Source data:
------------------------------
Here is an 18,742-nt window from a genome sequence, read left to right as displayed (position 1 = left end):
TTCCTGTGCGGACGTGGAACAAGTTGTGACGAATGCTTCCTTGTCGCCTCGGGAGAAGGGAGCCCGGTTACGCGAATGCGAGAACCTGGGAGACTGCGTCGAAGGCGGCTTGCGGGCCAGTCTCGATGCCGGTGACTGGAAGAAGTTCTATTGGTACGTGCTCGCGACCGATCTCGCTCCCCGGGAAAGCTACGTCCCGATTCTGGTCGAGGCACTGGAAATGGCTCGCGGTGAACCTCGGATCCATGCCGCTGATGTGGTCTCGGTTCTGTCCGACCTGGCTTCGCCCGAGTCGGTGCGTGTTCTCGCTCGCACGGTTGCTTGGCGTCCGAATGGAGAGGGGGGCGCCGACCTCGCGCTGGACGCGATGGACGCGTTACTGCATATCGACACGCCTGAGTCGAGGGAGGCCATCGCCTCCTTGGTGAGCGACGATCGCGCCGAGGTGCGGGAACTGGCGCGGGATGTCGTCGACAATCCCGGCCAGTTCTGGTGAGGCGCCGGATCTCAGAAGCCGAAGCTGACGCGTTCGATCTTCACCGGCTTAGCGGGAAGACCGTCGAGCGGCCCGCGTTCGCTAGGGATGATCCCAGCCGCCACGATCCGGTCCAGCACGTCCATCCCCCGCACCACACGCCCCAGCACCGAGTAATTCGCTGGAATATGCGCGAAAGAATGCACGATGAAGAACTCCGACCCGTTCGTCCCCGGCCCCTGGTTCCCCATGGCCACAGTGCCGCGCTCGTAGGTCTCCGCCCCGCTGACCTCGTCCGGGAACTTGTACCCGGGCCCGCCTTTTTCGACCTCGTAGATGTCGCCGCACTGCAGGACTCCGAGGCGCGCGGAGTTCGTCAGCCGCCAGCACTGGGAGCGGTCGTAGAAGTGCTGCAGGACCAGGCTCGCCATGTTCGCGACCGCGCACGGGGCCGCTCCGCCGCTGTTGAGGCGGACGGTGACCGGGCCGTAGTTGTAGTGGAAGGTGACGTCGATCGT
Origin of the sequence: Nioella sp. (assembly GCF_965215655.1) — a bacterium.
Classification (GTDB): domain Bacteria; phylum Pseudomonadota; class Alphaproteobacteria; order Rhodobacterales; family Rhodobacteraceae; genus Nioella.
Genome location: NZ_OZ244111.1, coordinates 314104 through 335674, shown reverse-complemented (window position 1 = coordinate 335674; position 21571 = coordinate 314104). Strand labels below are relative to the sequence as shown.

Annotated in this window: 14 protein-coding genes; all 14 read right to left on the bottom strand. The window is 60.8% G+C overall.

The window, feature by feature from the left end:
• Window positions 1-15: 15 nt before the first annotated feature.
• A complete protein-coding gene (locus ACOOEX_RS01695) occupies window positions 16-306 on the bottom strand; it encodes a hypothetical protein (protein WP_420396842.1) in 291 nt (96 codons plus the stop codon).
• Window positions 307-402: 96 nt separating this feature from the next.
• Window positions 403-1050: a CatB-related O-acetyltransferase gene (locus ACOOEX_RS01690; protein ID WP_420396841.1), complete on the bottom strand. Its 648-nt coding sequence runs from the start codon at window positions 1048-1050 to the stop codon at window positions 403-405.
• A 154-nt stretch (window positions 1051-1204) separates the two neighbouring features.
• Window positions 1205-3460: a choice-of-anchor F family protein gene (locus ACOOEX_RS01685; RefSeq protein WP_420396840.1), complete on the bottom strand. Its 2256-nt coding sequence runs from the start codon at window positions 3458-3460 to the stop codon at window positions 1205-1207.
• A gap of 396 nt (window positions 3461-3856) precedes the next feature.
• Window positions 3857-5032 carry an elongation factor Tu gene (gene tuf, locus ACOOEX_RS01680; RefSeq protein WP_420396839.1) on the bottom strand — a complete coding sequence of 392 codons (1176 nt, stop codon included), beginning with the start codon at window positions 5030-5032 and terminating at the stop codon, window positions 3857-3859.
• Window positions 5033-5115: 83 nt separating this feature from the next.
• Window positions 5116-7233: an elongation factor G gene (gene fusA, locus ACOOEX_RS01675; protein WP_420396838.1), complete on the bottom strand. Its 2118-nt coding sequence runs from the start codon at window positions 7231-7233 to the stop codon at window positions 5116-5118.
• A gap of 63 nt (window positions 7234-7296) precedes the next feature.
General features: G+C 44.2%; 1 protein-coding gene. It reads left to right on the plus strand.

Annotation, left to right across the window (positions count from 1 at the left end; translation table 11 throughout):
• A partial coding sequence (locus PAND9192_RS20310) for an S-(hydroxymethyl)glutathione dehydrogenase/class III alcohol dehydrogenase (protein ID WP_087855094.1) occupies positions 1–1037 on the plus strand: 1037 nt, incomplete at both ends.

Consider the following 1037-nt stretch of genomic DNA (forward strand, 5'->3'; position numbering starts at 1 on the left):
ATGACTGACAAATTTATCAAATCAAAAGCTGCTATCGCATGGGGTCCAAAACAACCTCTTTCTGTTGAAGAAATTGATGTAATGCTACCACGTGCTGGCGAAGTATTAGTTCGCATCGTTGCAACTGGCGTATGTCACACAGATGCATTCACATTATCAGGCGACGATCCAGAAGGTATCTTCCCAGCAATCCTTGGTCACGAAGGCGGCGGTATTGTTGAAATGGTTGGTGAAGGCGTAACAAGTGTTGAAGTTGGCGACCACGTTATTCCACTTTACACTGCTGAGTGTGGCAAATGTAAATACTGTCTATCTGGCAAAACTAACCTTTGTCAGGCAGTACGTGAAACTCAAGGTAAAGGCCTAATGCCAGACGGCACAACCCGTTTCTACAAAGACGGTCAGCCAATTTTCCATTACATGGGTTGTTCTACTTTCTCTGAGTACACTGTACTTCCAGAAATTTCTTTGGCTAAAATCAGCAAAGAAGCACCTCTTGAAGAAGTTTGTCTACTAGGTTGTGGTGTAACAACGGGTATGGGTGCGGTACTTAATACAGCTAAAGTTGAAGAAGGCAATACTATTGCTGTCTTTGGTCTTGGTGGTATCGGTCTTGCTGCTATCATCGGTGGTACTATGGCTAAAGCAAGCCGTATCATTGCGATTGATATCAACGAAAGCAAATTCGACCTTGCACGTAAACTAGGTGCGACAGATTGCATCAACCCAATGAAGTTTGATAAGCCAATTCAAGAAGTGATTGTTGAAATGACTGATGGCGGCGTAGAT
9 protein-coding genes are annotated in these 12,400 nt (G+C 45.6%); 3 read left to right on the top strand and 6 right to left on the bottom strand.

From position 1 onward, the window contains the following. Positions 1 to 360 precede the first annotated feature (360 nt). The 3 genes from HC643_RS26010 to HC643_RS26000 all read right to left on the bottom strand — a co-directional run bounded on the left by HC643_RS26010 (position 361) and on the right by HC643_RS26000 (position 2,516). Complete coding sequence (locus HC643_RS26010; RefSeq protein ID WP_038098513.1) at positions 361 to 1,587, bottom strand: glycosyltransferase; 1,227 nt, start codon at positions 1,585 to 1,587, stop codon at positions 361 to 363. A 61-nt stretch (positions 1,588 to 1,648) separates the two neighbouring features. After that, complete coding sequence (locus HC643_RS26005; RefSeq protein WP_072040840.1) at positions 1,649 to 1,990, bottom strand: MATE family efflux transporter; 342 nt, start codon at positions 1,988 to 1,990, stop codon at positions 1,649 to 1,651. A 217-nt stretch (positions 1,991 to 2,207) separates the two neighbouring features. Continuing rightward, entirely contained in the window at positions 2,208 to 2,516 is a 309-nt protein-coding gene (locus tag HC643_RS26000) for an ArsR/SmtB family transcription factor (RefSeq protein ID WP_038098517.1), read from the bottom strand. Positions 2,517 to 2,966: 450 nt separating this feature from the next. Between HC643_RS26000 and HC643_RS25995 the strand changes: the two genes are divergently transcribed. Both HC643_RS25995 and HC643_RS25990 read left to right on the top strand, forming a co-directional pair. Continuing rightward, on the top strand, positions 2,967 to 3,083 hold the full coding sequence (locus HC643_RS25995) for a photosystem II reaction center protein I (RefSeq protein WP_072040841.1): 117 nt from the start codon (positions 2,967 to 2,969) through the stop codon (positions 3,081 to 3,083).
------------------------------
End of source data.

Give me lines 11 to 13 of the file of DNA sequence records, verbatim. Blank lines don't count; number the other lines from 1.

• Window positions 403-1050: a CatB-related O-acetyltransferase gene (locus ACOOEX_RS01690; protein ID WP_420396841.1), complete on the bottom strand. Its 648-nt coding sequence runs from the start codon at window positions 1048-1050 to the stop codon at window positions 403-405.
• A 154-nt stretch (window positions 1051-1204) separates the two neighbouring features.
• Window positions 1205-3460: a choice-of-anchor F family protein gene (locus ACOOEX_RS01685; RefSeq protein WP_420396840.1), complete on the bottom strand. Its 2256-nt coding sequence runs from the start codon at window positions 3458-3460 to the stop codon at window positions 1205-1207.